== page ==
How much profit should your business be making?

How much profit should your business be making?

How much profit should you be making?

How much should you be paying yourself?

The Business Owner’s Guide To Finding Out – Introduction

How much profit should we be making, and how much should we be paying ourselves as business owners are two of the most internally pressing questions we tend to ask ourselves. In this post, we’re going to look at (and answer) both of those questions.

We rarely verbalise it, but we want to know the answers – as business owners and human beings there are a couple of traits that we carry with us…albeit subconsciously most of the time:

We’re curious: after all, you wanted to know what answers you would find in this blog post based on the title of the blog post

We’re competitive: we want to know how we are doing compared to our friends, acquaintances, business peers, our contemporaries and our competitors – in fact, just about business benchmark that we can find to compare our own performance to

We’re compassionate: we fundamentally know that our business (product or service based) has a need to serve its audience with a solution to their problem – essentially – we want to help (and make bank, of course 😉)

Idea to develop {We forget however, to be compassionate with ourselves – we don’t pay ourselves enough for the time and effort – mental and physical – that we put into our businesses. Often, we’re too worried about looking after everyone else, and we tend to put ourselves last}

So what does all this mean then when it comes to finding out whether or not we are in fact paying ourselves enough, or making enough profit? How do we know if we’re leading the pack?

We go back to measuring two of the most primal indicators: profit and pay – how do they compare?

Make sure that you access the worksheet here to make it nice and easy to work out your answer.

Question 1: How much profit should we be making?

As is so often the case with such questions, the answer is…it depends…

However, the good news is that there is an answer for you and your business – it just depends upon the ‘size’ of your business. All that we need to answer the question more accurately is a suitable benchmark that will allow us to compare the relative performance of businesses of different ‘sizes’.

The benchmark that we use when we apply the Profit First method within a business is ‘Real Revenue’.

So what is ‘Real Revenue’? It is a term that we use in the Profit First system to show that ‘top line revenue’ is not truly representative of the ‘size’ of a business.

Your ‘Real Revenue’ is the revenue your firm generates when Materials and third party Sub-Contractors are excluded. This number is used to represent the ‘true’ income of a company, and the cash flow it actually manages and controls – Real Revenue is the real money that your business makes, therefore.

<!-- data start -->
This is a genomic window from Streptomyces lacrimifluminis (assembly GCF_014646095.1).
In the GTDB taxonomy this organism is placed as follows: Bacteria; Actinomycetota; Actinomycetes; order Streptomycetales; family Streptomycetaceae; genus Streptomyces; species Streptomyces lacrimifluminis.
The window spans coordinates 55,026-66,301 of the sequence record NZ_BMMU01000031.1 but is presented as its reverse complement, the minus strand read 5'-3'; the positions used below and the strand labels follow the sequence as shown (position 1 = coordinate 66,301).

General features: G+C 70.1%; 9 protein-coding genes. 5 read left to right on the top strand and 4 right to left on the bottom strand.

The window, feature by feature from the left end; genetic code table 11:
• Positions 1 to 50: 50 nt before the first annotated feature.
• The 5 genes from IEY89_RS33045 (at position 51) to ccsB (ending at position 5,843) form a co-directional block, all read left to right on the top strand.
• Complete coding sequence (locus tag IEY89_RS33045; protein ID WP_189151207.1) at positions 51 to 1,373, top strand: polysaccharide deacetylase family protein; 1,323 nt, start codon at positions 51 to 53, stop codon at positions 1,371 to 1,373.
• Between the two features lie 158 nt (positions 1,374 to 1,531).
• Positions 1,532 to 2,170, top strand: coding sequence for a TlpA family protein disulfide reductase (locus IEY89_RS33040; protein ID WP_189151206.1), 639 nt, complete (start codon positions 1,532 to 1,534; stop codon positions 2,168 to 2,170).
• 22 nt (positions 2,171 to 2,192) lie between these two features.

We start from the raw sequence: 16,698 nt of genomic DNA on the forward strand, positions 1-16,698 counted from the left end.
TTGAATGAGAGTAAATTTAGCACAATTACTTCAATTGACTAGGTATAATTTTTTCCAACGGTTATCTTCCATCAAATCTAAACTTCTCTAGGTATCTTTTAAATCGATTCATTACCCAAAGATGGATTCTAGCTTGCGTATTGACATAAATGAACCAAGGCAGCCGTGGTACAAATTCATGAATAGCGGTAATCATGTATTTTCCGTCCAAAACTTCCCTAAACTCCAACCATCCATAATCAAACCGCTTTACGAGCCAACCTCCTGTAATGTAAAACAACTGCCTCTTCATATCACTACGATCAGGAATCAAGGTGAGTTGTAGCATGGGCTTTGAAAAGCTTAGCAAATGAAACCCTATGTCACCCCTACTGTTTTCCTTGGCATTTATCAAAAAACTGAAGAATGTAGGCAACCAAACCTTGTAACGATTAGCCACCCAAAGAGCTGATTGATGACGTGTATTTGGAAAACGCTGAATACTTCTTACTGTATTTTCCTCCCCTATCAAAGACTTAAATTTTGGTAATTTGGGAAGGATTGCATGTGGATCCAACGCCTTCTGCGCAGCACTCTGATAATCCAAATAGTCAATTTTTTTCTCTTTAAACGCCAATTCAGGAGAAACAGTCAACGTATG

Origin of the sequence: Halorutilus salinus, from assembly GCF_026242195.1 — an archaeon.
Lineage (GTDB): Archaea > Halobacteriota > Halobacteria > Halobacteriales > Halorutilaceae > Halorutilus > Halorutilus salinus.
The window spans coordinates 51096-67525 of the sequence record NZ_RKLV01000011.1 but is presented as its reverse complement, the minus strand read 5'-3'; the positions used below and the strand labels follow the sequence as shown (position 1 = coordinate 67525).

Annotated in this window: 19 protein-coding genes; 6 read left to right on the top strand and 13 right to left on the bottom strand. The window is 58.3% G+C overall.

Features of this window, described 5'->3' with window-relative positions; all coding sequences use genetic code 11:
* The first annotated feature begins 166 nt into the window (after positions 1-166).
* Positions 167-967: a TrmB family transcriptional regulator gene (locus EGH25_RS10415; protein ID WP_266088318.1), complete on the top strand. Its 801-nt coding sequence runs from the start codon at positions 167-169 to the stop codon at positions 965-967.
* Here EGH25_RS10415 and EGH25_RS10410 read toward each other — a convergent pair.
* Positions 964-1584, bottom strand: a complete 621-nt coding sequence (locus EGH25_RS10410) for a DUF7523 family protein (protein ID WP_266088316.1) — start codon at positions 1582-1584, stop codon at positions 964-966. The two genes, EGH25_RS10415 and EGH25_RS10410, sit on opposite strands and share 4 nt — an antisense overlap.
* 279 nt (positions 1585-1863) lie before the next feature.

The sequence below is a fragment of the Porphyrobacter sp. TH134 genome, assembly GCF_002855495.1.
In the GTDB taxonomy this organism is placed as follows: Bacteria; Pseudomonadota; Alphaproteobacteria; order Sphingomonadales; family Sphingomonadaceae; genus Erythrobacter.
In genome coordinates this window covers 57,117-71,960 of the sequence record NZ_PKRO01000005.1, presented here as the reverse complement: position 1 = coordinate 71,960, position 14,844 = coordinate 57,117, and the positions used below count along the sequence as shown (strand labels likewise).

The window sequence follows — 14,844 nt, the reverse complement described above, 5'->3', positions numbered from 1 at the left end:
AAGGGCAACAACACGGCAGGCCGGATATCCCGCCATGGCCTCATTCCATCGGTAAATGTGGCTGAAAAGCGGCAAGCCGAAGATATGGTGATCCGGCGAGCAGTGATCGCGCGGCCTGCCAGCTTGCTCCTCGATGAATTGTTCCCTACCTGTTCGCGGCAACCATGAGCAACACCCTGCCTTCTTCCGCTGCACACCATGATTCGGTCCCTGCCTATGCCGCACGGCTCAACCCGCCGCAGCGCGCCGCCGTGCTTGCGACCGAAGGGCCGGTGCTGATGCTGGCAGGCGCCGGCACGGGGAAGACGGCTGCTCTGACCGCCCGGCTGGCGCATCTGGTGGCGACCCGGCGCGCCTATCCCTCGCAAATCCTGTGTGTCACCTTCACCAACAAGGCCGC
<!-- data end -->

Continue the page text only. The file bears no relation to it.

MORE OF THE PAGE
Real Revenue gives us a quick way to get all companies onto a level playing field so that we can make sensible comparisons between them.

Real Revenue – The Calculation

Here’s how we work out Real Revenue:

Total Income

Less: Materials Costs

Less: Sub-Contractor Costs

= Real Revenue

 

Idea to develop {Is Real Revenue the same as Gross Profit?}

When it comes to materials and sub-contractors, whilst you may make a margin, it isn’t the core driver of profitability (because you don’t really control it).

If you run a service based company, then it is quite possible that your Total Revenue figure is the same (or very close to) your Real Revenue figure. Note: when applying the Profit First system in a business, if Materials plus Sub-Contractors come to less than 20% of the Total Revenue of the business, then we normally class these costs as ‘Operating Expenses’ as they don’t make up a significant proportion of the costs of the business overall.

Real Revenue – An Example

Let’s start with an example of a building contractor firm, and assume that they have a $3,000,000 top line revenue (Total Income). They spend $1,000,000 on materials and a further $500,000 on sub-contracted labour in order to complete the projects that they are working on.

Taking the calculation above, that means that they are in fact a $1,500,000 Real Revenue firm according to the Profit First method ($3,000,000 – $1,000,000 – $500,000 = $1,500,000).

All that is really happening here is that there is $1,500,000 being moved around for other people and businesses – the building firm is just a conduit for moving money from the customer directly to the purchase of materials and the cost of sub-contractors.

So, before we can make a sensible judgement about what the profit level for your business should be, we need to know what the ‘Real Revenue’ of your business is first…

Jot down the numbers for your business in the table below: (or access the worksheet here)

Total Revenue $ / £ / €
Materials Costs $ / £ / €
Sub-Contractor Costs $ / £ / €
REAL REVENUE = $ / £ / €

 

You should be able to find these numbers fairly easily from your own records (spreadsheets, or accounting/bookkeeping platform if you do your own bookkeeeping etc – if you are looking at your accounting system, you should find these numbers towards the top between the ‘Sales’ line and the ‘Gross Profit’ line), or you can ask your bookkeeper / accountant for them.

Remember, deduct only materials and sub-contractor costs from your ‘top line revenue’ number – if the materials and sub-contractor costs come to less than 20% of your top-line revenue (you may instinctively know this, ie you don’t use any ‘raw materials or third-party sub-contractors), then we’ll assume that your top line revenue is the same as your Real Revenue number (nice and easy!)

We’ll need your ‘Real Revenue’ number for later on…

You will also need your ‘Net Profit’ number later, so whilst you’re digging into your Profit & Loss Account, note this number down for later too (you should find this number right at the bottom of your Profit & Loss Account, or again, ask whoever does your bookkeeping / accounting for this number if you are unsure).